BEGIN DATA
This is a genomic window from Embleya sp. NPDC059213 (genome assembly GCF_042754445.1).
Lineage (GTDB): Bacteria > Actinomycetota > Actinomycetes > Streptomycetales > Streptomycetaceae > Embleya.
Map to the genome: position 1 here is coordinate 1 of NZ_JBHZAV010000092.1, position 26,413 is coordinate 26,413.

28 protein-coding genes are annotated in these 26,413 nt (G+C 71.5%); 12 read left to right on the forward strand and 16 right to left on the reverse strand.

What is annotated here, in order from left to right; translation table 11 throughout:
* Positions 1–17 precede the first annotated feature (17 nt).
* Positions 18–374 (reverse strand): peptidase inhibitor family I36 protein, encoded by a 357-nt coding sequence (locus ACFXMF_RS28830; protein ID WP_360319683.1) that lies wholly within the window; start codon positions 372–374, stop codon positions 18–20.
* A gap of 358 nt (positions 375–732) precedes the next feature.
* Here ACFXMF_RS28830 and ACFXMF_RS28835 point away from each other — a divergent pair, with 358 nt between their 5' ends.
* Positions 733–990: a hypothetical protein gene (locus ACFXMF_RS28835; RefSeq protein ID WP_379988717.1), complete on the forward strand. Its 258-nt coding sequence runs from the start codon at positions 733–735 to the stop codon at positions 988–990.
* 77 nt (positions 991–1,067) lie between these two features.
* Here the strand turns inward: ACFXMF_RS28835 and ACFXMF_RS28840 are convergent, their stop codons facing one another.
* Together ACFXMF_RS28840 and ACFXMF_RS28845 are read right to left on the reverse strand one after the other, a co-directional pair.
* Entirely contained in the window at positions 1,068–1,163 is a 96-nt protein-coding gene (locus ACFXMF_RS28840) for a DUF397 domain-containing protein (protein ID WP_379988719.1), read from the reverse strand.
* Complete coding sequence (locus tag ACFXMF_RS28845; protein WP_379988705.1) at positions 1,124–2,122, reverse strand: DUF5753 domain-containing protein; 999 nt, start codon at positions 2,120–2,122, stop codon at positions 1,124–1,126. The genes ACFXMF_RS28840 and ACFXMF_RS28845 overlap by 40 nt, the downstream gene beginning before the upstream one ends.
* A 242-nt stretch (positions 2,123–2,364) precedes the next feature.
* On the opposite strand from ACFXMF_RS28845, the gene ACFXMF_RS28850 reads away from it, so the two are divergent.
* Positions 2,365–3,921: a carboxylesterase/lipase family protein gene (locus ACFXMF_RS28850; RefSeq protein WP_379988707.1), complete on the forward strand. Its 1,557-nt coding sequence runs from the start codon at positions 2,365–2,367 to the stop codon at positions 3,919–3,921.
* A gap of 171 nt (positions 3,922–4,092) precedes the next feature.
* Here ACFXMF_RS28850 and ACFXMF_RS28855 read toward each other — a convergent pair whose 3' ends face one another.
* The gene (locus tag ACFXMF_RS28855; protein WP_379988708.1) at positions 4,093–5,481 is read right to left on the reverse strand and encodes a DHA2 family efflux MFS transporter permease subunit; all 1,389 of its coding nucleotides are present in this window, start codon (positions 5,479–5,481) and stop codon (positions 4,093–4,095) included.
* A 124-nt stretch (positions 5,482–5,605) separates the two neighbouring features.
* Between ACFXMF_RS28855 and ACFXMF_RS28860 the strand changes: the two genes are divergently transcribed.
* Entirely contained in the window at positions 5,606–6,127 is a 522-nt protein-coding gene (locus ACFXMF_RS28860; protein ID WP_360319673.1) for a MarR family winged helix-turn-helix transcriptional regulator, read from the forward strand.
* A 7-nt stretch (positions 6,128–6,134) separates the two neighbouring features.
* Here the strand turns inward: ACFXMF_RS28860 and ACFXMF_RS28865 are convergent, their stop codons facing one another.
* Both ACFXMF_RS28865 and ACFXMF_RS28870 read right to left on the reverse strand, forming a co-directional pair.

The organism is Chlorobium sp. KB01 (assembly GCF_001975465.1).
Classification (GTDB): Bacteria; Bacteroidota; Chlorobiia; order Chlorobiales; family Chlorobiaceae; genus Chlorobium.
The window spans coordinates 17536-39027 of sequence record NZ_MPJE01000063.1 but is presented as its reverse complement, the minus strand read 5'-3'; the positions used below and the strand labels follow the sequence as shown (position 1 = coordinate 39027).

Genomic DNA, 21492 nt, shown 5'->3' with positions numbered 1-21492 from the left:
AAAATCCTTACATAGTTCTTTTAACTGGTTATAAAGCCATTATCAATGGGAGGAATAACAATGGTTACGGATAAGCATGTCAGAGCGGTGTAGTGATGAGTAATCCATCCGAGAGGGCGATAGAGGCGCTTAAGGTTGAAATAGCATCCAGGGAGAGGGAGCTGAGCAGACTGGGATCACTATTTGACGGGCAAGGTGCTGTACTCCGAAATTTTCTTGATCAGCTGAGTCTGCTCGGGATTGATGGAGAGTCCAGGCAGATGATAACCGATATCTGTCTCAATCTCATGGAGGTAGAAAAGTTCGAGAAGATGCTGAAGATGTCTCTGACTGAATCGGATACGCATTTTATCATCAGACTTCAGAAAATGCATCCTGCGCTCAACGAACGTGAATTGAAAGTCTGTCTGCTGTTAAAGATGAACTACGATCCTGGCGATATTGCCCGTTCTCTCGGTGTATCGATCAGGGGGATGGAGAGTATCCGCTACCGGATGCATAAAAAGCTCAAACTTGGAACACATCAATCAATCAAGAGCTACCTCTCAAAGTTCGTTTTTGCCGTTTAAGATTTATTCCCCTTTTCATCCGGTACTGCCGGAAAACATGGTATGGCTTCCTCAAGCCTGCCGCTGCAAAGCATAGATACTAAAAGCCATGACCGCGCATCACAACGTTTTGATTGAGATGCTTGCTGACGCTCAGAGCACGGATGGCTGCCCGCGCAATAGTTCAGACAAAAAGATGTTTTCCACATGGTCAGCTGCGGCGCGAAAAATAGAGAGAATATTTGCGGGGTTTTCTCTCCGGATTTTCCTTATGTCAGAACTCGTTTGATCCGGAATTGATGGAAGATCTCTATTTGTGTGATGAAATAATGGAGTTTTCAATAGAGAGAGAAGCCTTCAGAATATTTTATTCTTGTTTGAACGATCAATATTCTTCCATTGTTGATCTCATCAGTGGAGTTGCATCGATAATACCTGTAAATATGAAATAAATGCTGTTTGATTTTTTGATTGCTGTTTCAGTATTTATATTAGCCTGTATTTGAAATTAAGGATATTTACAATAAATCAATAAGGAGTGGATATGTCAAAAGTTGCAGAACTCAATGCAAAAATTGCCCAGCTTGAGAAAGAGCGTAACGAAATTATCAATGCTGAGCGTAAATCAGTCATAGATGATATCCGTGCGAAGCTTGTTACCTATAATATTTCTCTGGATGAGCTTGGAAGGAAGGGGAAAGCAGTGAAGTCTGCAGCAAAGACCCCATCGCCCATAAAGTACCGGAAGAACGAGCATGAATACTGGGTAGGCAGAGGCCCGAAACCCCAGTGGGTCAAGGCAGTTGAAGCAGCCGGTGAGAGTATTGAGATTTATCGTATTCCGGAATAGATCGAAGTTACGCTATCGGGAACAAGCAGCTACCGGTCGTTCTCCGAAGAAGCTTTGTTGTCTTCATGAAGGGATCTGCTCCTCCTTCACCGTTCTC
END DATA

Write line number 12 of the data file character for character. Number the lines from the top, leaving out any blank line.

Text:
* Here the strand turns inward: ACFXMF_RS28835 and ACFXMF_RS28840 are convergent, their stop codons facing one another.